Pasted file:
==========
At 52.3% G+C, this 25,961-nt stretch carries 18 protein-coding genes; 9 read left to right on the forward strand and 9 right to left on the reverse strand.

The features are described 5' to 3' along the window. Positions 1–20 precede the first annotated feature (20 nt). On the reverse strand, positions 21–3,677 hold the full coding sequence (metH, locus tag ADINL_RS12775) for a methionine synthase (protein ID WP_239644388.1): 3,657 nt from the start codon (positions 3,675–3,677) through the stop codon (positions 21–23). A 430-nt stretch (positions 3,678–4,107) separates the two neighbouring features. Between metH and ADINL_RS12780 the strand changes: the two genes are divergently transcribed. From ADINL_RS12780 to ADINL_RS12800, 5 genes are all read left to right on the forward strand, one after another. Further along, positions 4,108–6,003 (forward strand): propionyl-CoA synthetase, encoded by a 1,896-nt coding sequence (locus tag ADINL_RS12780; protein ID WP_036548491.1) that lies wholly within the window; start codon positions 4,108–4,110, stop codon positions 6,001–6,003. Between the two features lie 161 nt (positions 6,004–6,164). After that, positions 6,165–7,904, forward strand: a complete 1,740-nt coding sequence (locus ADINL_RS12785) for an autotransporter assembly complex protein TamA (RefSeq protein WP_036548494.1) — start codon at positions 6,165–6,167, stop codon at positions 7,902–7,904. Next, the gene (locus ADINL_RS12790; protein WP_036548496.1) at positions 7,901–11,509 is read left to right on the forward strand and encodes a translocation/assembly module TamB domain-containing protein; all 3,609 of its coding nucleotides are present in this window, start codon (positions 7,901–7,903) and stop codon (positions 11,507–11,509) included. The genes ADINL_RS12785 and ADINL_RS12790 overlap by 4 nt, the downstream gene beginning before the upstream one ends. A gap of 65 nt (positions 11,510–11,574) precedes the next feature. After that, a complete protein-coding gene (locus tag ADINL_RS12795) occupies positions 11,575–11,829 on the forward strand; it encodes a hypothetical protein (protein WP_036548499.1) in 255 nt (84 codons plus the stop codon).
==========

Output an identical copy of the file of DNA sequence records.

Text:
At 52.3% G+C, this 25,961-nt stretch carries 18 protein-coding genes; 9 read left to right on the forward strand and 9 right to left on the reverse strand.

The features are described 5' to 3' along the window. Positions 1–20 precede the first annotated feature (20 nt). On the reverse strand, positions 21–3,677 hold the full coding sequence (metH, locus tag ADINL_RS12775) for a methionine synthase (protein ID WP_239644388.1): 3,657 nt from the start codon (positions 3,675–3,677) through the stop codon (positions 21–23). A 430-nt stretch (positions 3,678–4,107) separates the two neighbouring features. Between metH and ADINL_RS12780 the strand changes: the two genes are divergently transcribed. From ADINL_RS12780 to ADINL_RS12800, 5 genes are all read left to right on the forward strand, one after another. Further along, positions 4,108–6,003 (forward strand): propionyl-CoA synthetase, encoded by a 1,896-nt coding sequence (locus tag ADINL_RS12780; protein ID WP_036548491.1) that lies wholly within the window; start codon positions 4,108–4,110, stop codon positions 6,001–6,003. Between the two features lie 161 nt (positions 6,004–6,164). After that, positions 6,165–7,904, forward strand: a complete 1,740-nt coding sequence (locus ADINL_RS12785) for an autotransporter assembly complex protein TamA (RefSeq protein WP_036548494.1) — start codon at positions 6,165–6,167, stop codon at positions 7,902–7,904. Next, the gene (locus ADINL_RS12790; protein WP_036548496.1) at positions 7,901–11,509 is read left to right on the forward strand and encodes a translocation/assembly module TamB domain-containing protein; all 3,609 of its coding nucleotides are present in this window, start codon (positions 7,901–7,903) and stop codon (positions 11,507–11,509) included. The genes ADINL_RS12785 and ADINL_RS12790 overlap by 4 nt, the downstream gene beginning before the upstream one ends. A gap of 65 nt (positions 11,510–11,574) precedes the next feature. After that, a complete protein-coding gene (locus tag ADINL_RS12795) occupies positions 11,575–11,829 on the forward strand; it encodes a hypothetical protein (protein WP_036548499.1) in 255 nt (84 codons plus the stop codon).